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Sensory Diets and Activities

A person with sensory processing concerns may have difficulty modulating sensory input from one or more sensory systems. Sensory processing systems include proprioception (force/position in space), vestibular (direction/speed of movement), tactile (touch), visual (eyes), auditory (sound), gustatory (taste), and olfactory (smell).

Ineffective sensory processing skills can cause significant challenges for completing activities of daily living, engaging in school and leisure activities, and maintaining relationships and friendships.

A “Sensory diet” can help address these concerns. A sensory diet is essentially a list of a variety of sensory-rich activities that are meaningful to your child and assist them with regulating their sensory systems and sensory processing skills. These diets also include strategies and activities to help maintain your child’s optimal arousal levels.

It is important to remember that each child’s sensory diet will be different and tailored to fit each individual child’s arousal levels and sensory thresholds. Discuss your concerns with your therapist and work closely with them to configure what is the specific sensory diet that would best assist and regulate your child.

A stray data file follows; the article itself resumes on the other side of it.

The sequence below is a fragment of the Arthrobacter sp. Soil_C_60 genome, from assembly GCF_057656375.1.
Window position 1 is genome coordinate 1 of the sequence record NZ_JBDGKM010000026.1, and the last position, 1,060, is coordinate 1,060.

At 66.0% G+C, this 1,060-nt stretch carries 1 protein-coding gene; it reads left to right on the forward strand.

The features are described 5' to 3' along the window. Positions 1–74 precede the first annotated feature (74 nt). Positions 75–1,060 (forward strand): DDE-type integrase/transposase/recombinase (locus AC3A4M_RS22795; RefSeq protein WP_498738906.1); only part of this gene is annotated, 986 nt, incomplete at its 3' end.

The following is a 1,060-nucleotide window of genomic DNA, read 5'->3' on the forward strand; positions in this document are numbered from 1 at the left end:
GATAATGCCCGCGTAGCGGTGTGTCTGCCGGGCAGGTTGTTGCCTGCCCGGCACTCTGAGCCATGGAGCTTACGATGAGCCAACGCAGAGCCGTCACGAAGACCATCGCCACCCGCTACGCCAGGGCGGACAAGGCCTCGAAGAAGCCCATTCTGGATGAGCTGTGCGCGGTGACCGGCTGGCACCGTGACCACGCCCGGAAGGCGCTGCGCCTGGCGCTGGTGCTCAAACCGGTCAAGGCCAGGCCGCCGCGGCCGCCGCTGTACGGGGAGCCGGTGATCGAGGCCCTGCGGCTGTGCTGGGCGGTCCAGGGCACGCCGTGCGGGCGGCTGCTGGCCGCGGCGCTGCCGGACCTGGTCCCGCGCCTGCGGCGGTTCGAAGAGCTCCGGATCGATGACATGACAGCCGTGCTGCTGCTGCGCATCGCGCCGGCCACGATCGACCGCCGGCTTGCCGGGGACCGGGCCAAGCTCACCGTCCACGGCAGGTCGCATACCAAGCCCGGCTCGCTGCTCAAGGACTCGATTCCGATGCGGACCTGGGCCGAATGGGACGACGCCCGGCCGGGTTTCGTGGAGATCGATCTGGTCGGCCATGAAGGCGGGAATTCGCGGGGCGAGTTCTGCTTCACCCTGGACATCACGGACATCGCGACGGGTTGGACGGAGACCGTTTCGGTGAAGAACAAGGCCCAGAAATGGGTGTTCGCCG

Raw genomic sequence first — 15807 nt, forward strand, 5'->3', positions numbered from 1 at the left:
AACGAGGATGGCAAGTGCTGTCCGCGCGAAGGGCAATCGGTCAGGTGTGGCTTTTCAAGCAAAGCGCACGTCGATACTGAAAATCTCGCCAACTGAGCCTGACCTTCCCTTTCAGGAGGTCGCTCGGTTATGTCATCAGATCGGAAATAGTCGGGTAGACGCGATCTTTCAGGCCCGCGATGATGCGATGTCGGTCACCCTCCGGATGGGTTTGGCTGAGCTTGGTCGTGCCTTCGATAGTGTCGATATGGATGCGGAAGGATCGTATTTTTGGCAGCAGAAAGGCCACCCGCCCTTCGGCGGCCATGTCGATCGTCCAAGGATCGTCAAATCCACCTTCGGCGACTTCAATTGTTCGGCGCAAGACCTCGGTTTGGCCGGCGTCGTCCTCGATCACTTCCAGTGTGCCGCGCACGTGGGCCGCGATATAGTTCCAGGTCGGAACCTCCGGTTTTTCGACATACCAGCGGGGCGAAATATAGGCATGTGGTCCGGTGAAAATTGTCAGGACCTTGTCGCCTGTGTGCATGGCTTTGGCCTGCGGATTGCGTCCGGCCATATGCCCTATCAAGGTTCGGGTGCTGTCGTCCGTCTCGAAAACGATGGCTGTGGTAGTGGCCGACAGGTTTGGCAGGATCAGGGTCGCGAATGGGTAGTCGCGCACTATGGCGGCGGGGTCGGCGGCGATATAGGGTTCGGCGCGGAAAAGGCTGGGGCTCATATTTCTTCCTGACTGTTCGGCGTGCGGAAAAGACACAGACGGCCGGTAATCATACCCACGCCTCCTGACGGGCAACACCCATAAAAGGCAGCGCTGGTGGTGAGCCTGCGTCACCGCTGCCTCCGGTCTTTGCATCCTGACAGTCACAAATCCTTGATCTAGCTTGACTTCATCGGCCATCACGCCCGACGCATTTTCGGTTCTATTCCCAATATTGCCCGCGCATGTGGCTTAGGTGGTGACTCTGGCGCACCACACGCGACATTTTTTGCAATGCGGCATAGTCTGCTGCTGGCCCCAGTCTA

Some examples of sensory diets/activities include:


  • pulling/pushing a wagon or heavy objects
  • jumping on a trampoline
  • climbing on playground equipment
  • bear hugs
  • wall push-ups, chair push-ups, or floor push-ups


  • swinging on a hammock
  • playing on a Merry-Go-Round
  • jumping jacks
  • rolling on the floor or down a hill
  • spinning (sit n’ spin)


  • finger paints
  • play dough or clay
  • sensory bins with dry rice, beans, corn, lentils, other dry materials
  • skin massage with or without lotion
  • soft, fluffy blankets


  • listening to music
  • playing sound Bingo game
  • noise cancelling headphones
  • musical instruments: tambourine, piano, bells, cymbals, drum, etc.
  • sound machine


  • exploring different textures (smooth, lumpy, chewy, crunchy, etc.)
  • using cookie cutters to make cheese slice creations
  • scratch and sniff stickers
  • chewing gum
  • flavored lip balms

-Amelia Calilung, MS, OTR/L